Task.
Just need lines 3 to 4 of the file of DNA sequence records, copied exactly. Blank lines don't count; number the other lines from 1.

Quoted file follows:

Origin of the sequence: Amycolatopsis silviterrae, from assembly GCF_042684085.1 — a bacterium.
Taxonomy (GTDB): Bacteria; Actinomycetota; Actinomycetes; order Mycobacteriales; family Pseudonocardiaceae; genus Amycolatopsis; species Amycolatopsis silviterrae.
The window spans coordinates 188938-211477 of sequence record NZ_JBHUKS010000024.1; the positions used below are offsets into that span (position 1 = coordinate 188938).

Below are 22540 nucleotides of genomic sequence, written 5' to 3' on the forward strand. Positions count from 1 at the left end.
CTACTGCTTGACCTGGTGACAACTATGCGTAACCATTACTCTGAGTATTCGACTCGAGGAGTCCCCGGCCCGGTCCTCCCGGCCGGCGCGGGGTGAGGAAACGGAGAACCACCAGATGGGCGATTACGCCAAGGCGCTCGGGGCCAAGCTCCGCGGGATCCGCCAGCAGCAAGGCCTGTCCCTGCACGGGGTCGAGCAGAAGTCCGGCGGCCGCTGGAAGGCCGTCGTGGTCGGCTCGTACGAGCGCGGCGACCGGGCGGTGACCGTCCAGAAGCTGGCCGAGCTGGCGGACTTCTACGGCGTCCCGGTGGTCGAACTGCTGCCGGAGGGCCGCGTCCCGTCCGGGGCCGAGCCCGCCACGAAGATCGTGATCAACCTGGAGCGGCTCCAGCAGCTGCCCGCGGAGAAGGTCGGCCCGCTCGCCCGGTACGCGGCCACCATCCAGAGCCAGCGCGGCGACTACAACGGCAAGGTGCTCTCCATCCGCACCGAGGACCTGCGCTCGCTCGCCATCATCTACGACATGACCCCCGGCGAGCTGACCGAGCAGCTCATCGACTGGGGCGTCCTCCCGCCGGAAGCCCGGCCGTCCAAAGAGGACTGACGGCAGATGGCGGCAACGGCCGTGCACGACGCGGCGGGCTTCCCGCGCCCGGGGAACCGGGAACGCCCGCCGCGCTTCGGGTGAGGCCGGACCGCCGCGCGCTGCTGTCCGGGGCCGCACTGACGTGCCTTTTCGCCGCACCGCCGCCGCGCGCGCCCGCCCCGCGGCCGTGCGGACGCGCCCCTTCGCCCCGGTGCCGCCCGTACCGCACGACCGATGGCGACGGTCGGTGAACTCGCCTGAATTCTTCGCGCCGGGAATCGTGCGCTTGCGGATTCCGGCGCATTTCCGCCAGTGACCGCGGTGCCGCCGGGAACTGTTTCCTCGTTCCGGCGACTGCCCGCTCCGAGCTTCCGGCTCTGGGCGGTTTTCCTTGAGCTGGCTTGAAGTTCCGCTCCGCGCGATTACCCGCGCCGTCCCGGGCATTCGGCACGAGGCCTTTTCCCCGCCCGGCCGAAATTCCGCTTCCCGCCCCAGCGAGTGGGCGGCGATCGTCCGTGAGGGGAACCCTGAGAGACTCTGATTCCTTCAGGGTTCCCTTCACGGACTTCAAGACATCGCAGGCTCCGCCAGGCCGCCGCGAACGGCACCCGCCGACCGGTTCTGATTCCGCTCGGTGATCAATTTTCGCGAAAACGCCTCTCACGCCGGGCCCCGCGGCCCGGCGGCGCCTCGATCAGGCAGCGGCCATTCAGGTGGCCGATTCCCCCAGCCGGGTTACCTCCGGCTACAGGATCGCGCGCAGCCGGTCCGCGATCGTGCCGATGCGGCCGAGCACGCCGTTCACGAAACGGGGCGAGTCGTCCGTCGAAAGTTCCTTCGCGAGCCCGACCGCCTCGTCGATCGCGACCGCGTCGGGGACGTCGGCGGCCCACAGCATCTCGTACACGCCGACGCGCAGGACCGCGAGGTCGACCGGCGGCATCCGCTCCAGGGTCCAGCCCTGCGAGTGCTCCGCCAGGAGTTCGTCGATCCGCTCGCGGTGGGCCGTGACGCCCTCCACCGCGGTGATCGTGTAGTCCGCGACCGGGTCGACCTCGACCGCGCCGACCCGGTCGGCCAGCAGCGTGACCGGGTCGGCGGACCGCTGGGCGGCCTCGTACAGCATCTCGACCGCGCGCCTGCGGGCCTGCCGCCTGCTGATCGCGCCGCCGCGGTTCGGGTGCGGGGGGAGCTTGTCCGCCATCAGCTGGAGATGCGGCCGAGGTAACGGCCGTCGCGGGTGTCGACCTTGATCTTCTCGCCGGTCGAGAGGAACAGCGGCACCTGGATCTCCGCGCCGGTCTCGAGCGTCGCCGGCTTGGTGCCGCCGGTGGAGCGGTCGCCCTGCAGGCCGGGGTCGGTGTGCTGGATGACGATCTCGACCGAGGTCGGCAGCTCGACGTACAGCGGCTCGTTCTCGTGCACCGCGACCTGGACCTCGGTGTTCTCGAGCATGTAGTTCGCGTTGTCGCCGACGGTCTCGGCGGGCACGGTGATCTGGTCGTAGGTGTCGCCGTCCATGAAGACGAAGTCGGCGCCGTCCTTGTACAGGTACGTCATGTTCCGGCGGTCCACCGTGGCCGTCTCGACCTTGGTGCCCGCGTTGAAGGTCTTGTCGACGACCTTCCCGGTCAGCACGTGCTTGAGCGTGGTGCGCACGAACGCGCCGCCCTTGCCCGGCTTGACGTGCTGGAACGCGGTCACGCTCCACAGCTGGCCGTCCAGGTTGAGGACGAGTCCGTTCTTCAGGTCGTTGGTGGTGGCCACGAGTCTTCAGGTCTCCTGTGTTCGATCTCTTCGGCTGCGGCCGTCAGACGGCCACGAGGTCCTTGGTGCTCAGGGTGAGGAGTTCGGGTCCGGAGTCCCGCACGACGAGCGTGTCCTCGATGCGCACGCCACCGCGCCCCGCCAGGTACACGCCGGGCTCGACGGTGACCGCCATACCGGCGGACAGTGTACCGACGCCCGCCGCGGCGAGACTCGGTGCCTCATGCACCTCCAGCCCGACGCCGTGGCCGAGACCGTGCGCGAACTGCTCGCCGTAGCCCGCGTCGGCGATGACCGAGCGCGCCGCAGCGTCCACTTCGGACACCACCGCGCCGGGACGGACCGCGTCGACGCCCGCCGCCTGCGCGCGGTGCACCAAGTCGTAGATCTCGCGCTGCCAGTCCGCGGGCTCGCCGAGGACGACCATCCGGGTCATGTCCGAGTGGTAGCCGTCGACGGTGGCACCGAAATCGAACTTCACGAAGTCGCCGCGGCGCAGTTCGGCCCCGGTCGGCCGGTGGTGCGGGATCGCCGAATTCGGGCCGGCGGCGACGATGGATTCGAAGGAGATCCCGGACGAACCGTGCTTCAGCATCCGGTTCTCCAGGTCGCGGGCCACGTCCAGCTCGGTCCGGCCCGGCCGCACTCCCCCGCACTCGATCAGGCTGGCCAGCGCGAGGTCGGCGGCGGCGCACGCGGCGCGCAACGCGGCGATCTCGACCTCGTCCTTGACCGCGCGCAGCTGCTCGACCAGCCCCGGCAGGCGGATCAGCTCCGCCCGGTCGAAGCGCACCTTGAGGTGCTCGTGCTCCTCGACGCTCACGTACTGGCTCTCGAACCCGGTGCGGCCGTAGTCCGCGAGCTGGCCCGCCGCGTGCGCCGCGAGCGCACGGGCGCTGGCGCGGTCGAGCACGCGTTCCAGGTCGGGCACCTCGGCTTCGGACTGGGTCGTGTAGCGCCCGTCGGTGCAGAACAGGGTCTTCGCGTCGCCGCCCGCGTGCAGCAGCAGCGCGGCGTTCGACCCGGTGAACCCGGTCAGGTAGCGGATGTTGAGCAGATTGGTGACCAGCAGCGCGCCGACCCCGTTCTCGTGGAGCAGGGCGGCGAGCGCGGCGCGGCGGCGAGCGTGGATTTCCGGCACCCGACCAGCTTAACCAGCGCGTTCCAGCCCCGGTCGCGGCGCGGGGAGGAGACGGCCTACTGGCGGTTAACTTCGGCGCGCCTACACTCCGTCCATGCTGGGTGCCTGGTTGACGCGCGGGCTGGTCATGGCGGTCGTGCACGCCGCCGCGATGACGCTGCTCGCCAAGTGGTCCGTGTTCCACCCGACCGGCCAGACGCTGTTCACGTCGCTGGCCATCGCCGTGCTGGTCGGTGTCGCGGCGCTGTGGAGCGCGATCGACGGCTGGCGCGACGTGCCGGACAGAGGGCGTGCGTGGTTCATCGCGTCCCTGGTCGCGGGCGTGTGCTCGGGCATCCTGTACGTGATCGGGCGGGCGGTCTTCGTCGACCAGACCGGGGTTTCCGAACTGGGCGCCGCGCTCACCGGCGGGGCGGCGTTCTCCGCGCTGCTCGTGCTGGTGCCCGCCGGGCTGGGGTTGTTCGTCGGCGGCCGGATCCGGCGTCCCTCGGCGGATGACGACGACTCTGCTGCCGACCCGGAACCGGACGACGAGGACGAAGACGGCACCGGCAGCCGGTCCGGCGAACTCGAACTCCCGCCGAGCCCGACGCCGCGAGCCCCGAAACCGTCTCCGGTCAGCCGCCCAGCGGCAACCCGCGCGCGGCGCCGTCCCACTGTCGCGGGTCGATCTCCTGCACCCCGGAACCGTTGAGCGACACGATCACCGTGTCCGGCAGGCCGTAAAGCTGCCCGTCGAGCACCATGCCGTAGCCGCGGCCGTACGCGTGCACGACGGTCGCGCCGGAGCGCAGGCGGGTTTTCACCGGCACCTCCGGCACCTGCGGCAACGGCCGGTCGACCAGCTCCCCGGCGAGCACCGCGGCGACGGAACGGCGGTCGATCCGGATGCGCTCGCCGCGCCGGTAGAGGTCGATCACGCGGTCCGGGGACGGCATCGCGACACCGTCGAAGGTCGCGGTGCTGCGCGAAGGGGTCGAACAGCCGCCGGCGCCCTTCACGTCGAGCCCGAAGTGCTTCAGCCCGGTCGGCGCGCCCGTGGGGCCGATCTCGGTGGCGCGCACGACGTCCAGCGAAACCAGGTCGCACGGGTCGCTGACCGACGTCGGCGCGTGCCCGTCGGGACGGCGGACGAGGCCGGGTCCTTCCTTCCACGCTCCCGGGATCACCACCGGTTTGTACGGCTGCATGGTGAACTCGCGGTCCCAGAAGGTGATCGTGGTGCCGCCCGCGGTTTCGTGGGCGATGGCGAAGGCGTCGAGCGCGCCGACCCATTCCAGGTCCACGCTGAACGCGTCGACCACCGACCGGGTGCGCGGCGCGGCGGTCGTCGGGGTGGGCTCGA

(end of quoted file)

The window spans coordinates 188938-211477 of sequence record NZ_JBHUKS010000024.1; the positions used below are offsets into that span (position 1 = coordinate 188938).

Below are 22540 nucleotides of genomic sequence, written 5' to 3' on the forward strand. Positions count from 1 at the left end.